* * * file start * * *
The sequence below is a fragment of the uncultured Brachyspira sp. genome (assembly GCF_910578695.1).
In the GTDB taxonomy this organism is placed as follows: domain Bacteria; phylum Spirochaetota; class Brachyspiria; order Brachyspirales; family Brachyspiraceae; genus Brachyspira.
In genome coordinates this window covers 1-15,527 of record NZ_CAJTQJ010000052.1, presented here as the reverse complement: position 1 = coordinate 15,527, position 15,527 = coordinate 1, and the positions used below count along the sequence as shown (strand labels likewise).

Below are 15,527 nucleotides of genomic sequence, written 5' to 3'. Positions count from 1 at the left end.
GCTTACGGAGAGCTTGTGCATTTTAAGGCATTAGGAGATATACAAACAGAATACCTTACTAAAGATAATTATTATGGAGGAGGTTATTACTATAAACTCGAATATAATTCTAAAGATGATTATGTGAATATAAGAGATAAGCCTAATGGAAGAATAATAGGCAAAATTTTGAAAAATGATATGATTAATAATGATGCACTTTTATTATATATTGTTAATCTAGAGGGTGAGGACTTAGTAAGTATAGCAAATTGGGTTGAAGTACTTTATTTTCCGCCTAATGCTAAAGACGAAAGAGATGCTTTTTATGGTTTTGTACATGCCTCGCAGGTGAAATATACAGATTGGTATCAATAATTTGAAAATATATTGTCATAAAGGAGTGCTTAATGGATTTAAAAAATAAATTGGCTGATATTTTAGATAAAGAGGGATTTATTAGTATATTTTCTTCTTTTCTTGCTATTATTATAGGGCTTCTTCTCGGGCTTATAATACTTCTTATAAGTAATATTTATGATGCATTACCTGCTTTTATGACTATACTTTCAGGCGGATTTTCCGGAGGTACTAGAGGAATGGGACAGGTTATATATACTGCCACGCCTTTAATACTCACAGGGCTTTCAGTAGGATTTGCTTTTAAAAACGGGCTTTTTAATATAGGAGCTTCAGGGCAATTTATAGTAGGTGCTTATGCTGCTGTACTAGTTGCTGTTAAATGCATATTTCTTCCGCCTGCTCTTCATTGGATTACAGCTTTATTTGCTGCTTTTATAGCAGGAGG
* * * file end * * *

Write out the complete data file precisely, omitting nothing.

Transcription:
The sequence below is a fragment of the uncultured Brachyspira sp. genome (assembly GCF_910578695.1).
In the GTDB taxonomy this organism is placed as follows: domain Bacteria; phylum Spirochaetota; class Brachyspiria; order Brachyspirales; family Brachyspiraceae; genus Brachyspira.
In genome coordinates this window covers 1-15,527 of record NZ_CAJTQJ010000052.1, presented here as the reverse complement: position 1 = coordinate 15,527, position 15,527 = coordinate 1, and the positions used below count along the sequence as shown (strand labels likewise).

Below are 15,527 nucleotides of genomic sequence, written 5' to 3'. Positions count from 1 at the left end.
GCTTACGGAGAGCTTGTGCATTTTAAGGCATTAGGAGATATACAAACAGAATACCTTACTAAAGATAATTATTATGGAGGAGGTTATTACTATAAACTCGAATATAATTCTAAAGATGATTATGTGAATATAAGAGATAAGCCTAATGGAAGAATAATAGGCAAAATTTTGAAAAATGATATGATTAATAATGATGCACTTTTATTATATATTGTTAATCTAGAGGGTGAGGACTTAGTAAGTATAGCAAATTGGGTTGAAGTACTTTATTTTCCGCCTAATGCTAAAGACGAAAGAGATGCTTTTTATGGTTTTGTACATGCCTCGCAGGTGAAATATACAGATTGGTATCAATAATTTGAAAATATATTGTCATAAAGGAGTGCTTAATGGATTTAAAAAATAAATTGGCTGATATTTTAGATAAAGAGGGATTTATTAGTATATTTTCTTCTTTTCTTGCTATTATTATAGGGCTTCTTCTCGGGCTTATAATACTTCTTATAAGTAATATTTATGATGCATTACCTGCTTTTATGACTATACTTTCAGGCGGATTTTCCGGAGGTACTAGAGGAATGGGACAGGTTATATATACTGCCACGCCTTTAATACTCACAGGGCTTTCAGTAGGATTTGCTTTTAAAAACGGGCTTTTTAATATAGGAGCTTCAGGGCAATTTATAGTAGGTGCTTATGCTGCTGTACTAGTTGCTGTTAAATGCATATTTCTTCCGCCTGCTCTTCATTGGATTACAGCTTTATTTGCTGCTTTTATAGCAGGAGG